On November 1st I was pleased and honored to introduce Michael Storer, an Australian Boat Designer reputed for his simple, elegant, and approachable boats, to a group of 21 members from the wooden boat community in Maine, Massachusetts, and New Hampshire. Some knew of Storer's work, others have built his boats, and many knew him as an important name and wanted to learn more about the man and his message. His message was simple: that we can vastly improve our boats by paying a great deal more attention to three areas: the centerboard and rudder foils, the spars and sail, and the hull itself. With regards to the foils, Michael convinced his audience that it is the way they are made -- with care towards fair, accurate foil shape and towards a smooth surface -- that most matters. Michael has taken research in optimal foil design and applied these foils to boats that, without them, would not sail nearly as well upwind and would be much trickier to handle. These foils are flat in the middle, thin for reducing weight and wood use, and closely approximate the hydrodynamics of a true NACA shape, without the expense and fuss and awkwardness of a wing-shaped foil in a square centerboard box or rocking around on a flat work bench during shaping.With regards to spars and sails, Michael's point was clear that the most important aspect of spars is that they flex and bend in the right way, the right amount. Spar bend is critical to the ability of a sail rig to absorb a gust, reducing heeling and putting the energy into forward momentum. The sail need not be a 600-dollar racing sail, but a simple polytarp will do cut with round to create the draft necessary to create power in the sail. His PDR Oz boats are a case in point. They all sail with polytarp sails, about a $30 dollar investment. And because they all use the same cloth, they can race against each other without the "upping the ante" attitude that has cause racing to be more expensive and less accessible to more and more people around the world.(MIK: The polysail is not as good as a sail made from proper cloth but it is cheap allowing for experimentation and cutting the cost of something like a PDRacer substantially. But nice boats deserve nice sails. However the flexibility aspect is important for all sails.(MIK: Additionally I think a lot of the discussion about best performing sails is misguided because the lessons of the last 100 years or so of competitive racing have not been applied equally when sails meet. The single most important is controlling twist. A gaff or lug rig where twist is controlled correctly will outsail a bermudan rig where the twist is not controlled. The two traditional rigs that control twist to some degree are the triangular sprit boomed sail and the balance lug. The lug tends to be favoured in storerboats because of the reefing ability, but the sprit is liked for its simplicity and incredibly rapid setup)Interestingly, Michael left the hull out for last. He says the hull is less important because of the way quality foils and spars can make a good boat go faster than it should. The PD racer is a square hull and wide flat bottom. As evidenced by the messabout after the talk, it does go beautifully. Why? Because of the foils and spars, but also because the hull is light. Michael discussed the keys to making a hull light, using light plywood in a hull that is reinforced the right way, using stringers, fillets, butt joints, and interior compartments that create a light, stiff structure with nothing more than 6mm plywood. Fiberglass is heavy and Michael stressed that fiberglassing adds weight with little gain in structural integrity or even abrasion resistance. Most boats being glassed with 6oz cloth do not need it for structure and are not being used in such a way they it is needed to protect the boat from abrasion. Cloth as light as 2-oz cloth will be enough. He said that builders have also succumbed to the "upping the ante" mentality, trying to do things better and better and better than anyone else, ending up with heavier boats and poorer performance.Australia saw another 25-plus years of wooden boat development that America and Europe did not see because of the way that market forces drove us to Fiberglass boats much sooner than they did in Oz. The result is much further refinement of glued-plywood construction and testing in the small boat racing circuits around the country. We are just now learning here in the States, thanks to Michael's generous knowledge sharing and this trip he has made to the USA.(MIK: Australia and New Zealand had a huge amount of rivalry that helped things move forward too with at least half the work being done by the Kiwis. South Africa also did a similar thing with some of its indigenous classes)Afterwards we enjoyed some great rowing and sailing off Portland's East End. We had a PDR, an MSD Rowboat hull #1, my Drake Rowboat hull #1, a mini-bagger, a sailing canoe, a Nutshell Pram. Pictures of the messabout can be seen at the WoodenBoat Forum and at Michael Storer's own Oz Forum:http://www.woodenboat.com/forum/showthread.php?p=2372819#post2372819http://www.woodworkforums.com/f169/Folks will see many of Michael's philosophies played out at Clint Chase Boatbuilder in the Spruce-Composite oars, Birdsmouth masts, and soon foils, tillers, and other components made to improve the performance of customers' existing dories, skiffs, dinghies, and utility boats.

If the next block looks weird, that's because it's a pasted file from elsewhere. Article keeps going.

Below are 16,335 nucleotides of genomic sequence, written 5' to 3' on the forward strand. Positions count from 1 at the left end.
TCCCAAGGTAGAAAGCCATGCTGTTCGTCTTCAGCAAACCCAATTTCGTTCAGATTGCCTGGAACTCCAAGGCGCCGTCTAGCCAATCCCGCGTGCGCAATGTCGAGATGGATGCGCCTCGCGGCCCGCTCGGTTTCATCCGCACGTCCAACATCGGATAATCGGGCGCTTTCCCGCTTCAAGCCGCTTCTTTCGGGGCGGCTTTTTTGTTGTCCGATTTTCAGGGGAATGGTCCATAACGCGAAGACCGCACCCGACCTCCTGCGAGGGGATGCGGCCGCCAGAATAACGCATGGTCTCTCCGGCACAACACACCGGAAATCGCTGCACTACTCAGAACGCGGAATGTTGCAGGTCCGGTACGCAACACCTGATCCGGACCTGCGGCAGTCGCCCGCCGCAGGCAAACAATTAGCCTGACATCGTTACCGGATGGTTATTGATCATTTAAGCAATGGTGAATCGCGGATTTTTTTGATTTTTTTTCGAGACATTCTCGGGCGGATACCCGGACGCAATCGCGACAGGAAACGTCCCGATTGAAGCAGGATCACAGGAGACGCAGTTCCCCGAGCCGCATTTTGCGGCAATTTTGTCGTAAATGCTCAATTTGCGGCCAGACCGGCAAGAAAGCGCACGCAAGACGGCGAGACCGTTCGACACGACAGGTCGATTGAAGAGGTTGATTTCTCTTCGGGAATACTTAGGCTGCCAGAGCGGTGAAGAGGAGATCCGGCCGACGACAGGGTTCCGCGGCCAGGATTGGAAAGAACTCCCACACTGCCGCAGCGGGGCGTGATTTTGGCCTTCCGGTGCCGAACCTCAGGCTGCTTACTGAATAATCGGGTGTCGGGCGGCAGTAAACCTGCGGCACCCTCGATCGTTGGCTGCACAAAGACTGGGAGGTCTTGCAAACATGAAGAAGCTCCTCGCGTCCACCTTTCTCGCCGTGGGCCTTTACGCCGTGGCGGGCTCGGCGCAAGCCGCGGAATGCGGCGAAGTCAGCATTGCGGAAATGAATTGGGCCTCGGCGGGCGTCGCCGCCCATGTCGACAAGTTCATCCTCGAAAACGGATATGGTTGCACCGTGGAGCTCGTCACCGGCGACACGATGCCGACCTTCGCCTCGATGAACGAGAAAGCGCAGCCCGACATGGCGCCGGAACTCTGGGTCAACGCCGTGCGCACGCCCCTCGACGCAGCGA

After Mik's talk, we all headed to Portland Harbor for an informal messabout and the chance to sample each other's boats. In the beautiful fall weather I had the chance to take a sail in the Yakaboo 2 against a backdrop of stunning foliage. The wind conditions were just about perfect.




Michael Storer took a spin in my canoe also. Getting the best performance out of sailing craft is second nature to him, as he immediately sat on the deck rather than sit inside, to keep the canoe level. "It sails beautifully" said Mik, who showed off by sailing the boat backwards into the dock by backwinding the mizzen.








Clint Chase gave the Yakaboo 2 a spin. It was "delightful to sail" he said.








This is a beautifully built example of Michael Storer's version of the Puddle Duck Racer.




Dan Noyes brought his 12' mini sandbagger that he designed and built as a teenager.
















Eric Risch's Echo Bay Dory Skiff, still looks like new after a quarter century.
















Michael Storer's rowing skiff design, hull #1 built by the Compass Project in Portland.

















Clint Chase's beautiful Drake faering that he designed and built.

1 comment:

  1. I need to meet other canoe sailors in the South Florida area

    ReplyDelete